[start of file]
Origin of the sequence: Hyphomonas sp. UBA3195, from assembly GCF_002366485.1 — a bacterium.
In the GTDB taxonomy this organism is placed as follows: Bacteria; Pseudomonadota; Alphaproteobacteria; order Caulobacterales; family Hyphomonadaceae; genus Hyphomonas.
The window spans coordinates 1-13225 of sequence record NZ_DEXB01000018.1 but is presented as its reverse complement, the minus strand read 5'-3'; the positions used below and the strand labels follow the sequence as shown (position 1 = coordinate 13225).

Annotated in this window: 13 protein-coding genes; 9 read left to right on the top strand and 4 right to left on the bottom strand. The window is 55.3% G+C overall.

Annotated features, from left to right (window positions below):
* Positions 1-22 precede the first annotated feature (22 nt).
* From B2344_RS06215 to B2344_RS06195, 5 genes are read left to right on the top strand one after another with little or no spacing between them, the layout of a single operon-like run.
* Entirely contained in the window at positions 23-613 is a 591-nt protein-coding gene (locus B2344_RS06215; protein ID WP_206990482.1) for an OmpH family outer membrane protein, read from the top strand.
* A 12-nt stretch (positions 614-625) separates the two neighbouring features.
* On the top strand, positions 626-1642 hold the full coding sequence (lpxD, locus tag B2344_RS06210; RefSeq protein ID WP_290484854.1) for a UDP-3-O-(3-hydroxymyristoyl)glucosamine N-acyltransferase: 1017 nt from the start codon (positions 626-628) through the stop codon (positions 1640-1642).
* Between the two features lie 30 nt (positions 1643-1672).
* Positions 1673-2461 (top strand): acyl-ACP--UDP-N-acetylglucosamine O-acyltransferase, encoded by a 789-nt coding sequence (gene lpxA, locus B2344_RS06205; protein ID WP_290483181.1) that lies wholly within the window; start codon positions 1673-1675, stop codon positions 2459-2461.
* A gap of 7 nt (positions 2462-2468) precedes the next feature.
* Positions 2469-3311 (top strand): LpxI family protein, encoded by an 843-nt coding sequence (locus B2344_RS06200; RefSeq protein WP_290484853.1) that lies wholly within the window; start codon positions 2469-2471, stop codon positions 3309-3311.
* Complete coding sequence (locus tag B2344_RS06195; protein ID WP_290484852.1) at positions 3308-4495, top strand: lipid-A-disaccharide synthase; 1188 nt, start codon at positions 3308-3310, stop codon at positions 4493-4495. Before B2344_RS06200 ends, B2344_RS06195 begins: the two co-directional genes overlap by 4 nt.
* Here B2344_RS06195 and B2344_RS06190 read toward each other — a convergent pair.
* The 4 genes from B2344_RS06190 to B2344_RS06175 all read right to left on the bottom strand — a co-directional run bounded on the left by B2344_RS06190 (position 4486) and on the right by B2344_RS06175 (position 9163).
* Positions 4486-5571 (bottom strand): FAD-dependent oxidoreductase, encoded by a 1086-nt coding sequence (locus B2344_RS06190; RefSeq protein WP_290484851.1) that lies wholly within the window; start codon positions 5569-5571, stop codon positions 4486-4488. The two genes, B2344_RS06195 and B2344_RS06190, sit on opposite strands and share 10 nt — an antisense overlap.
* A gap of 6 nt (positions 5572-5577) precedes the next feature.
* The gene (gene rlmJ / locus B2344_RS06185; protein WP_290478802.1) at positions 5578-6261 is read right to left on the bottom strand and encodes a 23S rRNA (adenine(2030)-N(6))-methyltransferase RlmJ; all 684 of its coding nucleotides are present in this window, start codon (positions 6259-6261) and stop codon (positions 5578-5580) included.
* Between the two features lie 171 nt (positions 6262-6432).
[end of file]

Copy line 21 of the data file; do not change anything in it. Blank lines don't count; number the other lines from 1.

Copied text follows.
* Between the two features lie 171 nt (positions 6262-6432).